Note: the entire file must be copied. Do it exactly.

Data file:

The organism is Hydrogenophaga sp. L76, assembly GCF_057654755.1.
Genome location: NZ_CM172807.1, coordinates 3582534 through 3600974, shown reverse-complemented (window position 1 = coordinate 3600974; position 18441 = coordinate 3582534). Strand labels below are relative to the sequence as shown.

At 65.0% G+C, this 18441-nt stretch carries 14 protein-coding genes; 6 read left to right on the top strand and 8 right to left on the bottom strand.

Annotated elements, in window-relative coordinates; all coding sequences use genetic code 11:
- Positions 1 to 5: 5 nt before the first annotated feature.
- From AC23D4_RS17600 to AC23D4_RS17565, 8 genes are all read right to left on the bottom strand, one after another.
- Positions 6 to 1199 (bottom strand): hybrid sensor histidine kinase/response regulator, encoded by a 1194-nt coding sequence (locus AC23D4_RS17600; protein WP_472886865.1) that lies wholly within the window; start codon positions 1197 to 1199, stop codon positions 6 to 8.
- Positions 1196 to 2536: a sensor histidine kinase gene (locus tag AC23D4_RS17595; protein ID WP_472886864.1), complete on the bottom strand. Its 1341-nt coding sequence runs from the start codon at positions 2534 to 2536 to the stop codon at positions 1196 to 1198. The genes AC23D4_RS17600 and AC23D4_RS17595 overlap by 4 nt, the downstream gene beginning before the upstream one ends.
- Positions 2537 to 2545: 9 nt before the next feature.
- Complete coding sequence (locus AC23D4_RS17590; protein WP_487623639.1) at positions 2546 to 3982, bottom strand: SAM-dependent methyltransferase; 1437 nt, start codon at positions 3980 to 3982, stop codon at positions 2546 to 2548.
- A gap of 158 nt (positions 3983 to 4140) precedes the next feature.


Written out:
The organism is Hydrogenophaga sp. L76, assembly GCF_057654755.1.
Genome location: NZ_CM172807.1, coordinates 3582534 through 3600974, shown reverse-complemented (window position 1 = coordinate 3600974; position 18441 = coordinate 3582534). Strand labels below are relative to the sequence as shown.

At 65.0% G+C, this 18441-nt stretch carries 14 protein-coding genes; 6 read left to right on the top strand and 8 right to left on the bottom strand.

Annotated elements, in window-relative coordinates; all coding sequences use genetic code 11:
- Positions 1 to 5: 5 nt before the first annotated feature.
- From AC23D4_RS17600 to AC23D4_RS17565, 8 genes are all read right to left on the bottom strand, one after another.
- Positions 6 to 1199 (bottom strand): hybrid sensor histidine kinase/response regulator, encoded by a 1194-nt coding sequence (locus AC23D4_RS17600; protein WP_472886865.1) that lies wholly within the window; start codon positions 1197 to 1199, stop codon positions 6 to 8.
- Positions 1196 to 2536: a sensor histidine kinase gene (locus tag AC23D4_RS17595; protein ID WP_472886864.1), complete on the bottom strand. Its 1341-nt coding sequence runs from the start codon at positions 2534 to 2536 to the stop codon at positions 1196 to 1198. The genes AC23D4_RS17600 and AC23D4_RS17595 overlap by 4 nt, the downstream gene beginning before the upstream one ends.
- Positions 2537 to 2545: 9 nt before the next feature.
- Complete coding sequence (locus AC23D4_RS17590; protein WP_487623639.1) at positions 2546 to 3982, bottom strand: SAM-dependent methyltransferase; 1437 nt, start codon at positions 3980 to 3982, stop codon at positions 2546 to 2548.
- A gap of 158 nt (positions 3983 to 4140) precedes the next feature.